Also noteworthy was the original commissioning and start-up process (the “Rainbow Plan”) which now serves as an industry benchmark. Also, as part of the initial DBOM, which exceeded $1.5 billion in 1998 dollars, TFCR also built and equipped a one-mile extension and new vehicle base facility, and supplied some 20 HBLR-type LRVs to complete the evolution of the Newark City Subway system from a “streetcar in a subway” to modern LRT, Newark Light Rail.

The Operating Doctrine of HBLR reflects that of a high performance, electrified commuter railroad. It is noteworthy that the Bayonne Line was originally the main line of the Central Railroad of New Jersey, and the Weehawken Line originally operated as Conrail’s West Shore main to Selkirk, N.Y. Keeping with railroad practice, an employee timetable is issued and employees are required to qualify on summary physical characteristics. The signal system is cab/no-wayside with ATC and positive stop. The system provides for a theoretical clear capacity of 30 TPH (trains per hour) except at DEKALB, and a practical capacity of 20 TPH.

Although the FRA does not exercise regulatory jurisdiction, track and signals are inspected and maintained in conformance with Federal Standards. Phil Maccioli, President of TFCR, observes, “Though the light rail industry is not regulated by the FRA, as a best practice, NJT and TFCR conform to these standards. All track and signal systems are maintained and inspected to FRA standards. This provides our customers a higher standard of safety and reliability in their daily commutes.”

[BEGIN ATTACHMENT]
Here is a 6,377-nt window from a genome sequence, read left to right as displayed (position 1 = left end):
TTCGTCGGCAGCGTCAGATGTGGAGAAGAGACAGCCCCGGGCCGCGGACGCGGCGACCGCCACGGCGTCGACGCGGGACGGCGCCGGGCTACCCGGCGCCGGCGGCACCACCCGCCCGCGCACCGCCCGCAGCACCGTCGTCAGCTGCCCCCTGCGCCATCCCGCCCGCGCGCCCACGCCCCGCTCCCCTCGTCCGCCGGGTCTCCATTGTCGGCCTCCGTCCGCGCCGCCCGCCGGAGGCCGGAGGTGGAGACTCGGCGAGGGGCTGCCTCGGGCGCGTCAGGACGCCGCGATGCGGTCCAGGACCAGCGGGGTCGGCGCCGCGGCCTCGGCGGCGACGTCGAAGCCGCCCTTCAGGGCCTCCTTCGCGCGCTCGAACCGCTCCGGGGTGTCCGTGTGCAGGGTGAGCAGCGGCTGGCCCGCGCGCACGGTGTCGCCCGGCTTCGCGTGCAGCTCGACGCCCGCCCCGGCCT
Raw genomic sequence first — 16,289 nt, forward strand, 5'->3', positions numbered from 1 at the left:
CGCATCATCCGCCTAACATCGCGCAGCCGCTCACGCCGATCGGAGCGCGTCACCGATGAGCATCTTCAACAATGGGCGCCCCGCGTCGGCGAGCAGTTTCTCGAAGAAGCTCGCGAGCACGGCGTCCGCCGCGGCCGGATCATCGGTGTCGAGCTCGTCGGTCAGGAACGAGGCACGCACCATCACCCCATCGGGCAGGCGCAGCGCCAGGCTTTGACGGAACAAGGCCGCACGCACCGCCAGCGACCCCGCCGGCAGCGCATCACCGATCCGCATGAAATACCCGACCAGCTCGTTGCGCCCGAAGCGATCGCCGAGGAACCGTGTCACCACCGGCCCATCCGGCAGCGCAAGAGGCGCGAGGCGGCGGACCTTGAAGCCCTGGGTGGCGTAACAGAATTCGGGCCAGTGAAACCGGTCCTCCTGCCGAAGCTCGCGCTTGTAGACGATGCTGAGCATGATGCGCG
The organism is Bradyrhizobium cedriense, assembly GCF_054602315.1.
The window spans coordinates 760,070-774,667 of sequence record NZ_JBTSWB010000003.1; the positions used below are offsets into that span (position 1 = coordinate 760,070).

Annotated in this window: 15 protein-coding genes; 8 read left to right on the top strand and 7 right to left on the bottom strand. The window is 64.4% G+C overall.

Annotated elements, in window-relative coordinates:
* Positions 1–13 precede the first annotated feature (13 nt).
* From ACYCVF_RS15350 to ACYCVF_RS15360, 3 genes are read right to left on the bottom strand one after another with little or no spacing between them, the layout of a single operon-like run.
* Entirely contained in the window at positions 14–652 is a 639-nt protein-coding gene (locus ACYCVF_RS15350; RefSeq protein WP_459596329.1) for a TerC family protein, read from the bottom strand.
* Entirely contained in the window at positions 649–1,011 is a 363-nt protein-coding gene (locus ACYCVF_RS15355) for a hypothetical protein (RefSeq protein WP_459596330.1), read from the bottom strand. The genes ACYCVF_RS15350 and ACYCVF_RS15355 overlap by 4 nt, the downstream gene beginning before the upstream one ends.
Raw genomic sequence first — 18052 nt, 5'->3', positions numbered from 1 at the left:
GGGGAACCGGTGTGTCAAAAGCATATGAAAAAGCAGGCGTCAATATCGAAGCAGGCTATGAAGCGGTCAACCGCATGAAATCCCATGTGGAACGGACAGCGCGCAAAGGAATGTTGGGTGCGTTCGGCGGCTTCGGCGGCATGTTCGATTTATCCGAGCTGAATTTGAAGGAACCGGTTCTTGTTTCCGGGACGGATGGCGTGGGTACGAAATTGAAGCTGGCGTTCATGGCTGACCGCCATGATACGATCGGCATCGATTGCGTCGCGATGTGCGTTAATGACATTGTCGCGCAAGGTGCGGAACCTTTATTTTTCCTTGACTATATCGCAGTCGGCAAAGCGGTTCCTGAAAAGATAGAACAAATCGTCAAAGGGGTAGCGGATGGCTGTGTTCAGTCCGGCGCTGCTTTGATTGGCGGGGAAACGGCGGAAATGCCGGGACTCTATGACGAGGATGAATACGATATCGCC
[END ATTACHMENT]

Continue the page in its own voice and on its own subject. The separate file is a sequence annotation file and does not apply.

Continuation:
Also consistent with commuter rail, zone expresses such as the Bayonne Flyer are operated, and left-handed running is routinely employed.

As with all transportation systems, HBLR is strongly tied to redevelopment and economic growth. With the resurgence of the Jersey City waterfront (now sometimes referred to as the Gold Coast), ridership continues to grow. It now stands at more than 50,000 each weekday.

What of the future of this privately operated LRT? As growth continues a number of extensions remain in discussion, albeit informally. Ultimately, perhaps when the funding situation improves, the line will reach Bergen County. In anticipation of a northern extension, a section of triple-track main line—Three Roads—was constructed on the Weehawken Line to allow overtakes by Bergen County expresses. The overtake track is configured with No. 20 crossovers, allowing 45 mph diverging speeds.

For the near term, however, peak capacity on the core system is a challenge. To address this, NJT and TFCR have recently completed in-service testing of an expanded LRV, adding two additional sections to create a five-unit vehicle. Rebuilding of a portion of the fleet into “fives” will allow peak-hour operation of rush-hour consists of a five-unit and original three-unit, resulting in vastly more capacity.

Regardless of the challenges, 16 years of innovation, growth and successful safe operation give witness to the ability of this public/private team in New Jersey to continue to move forward.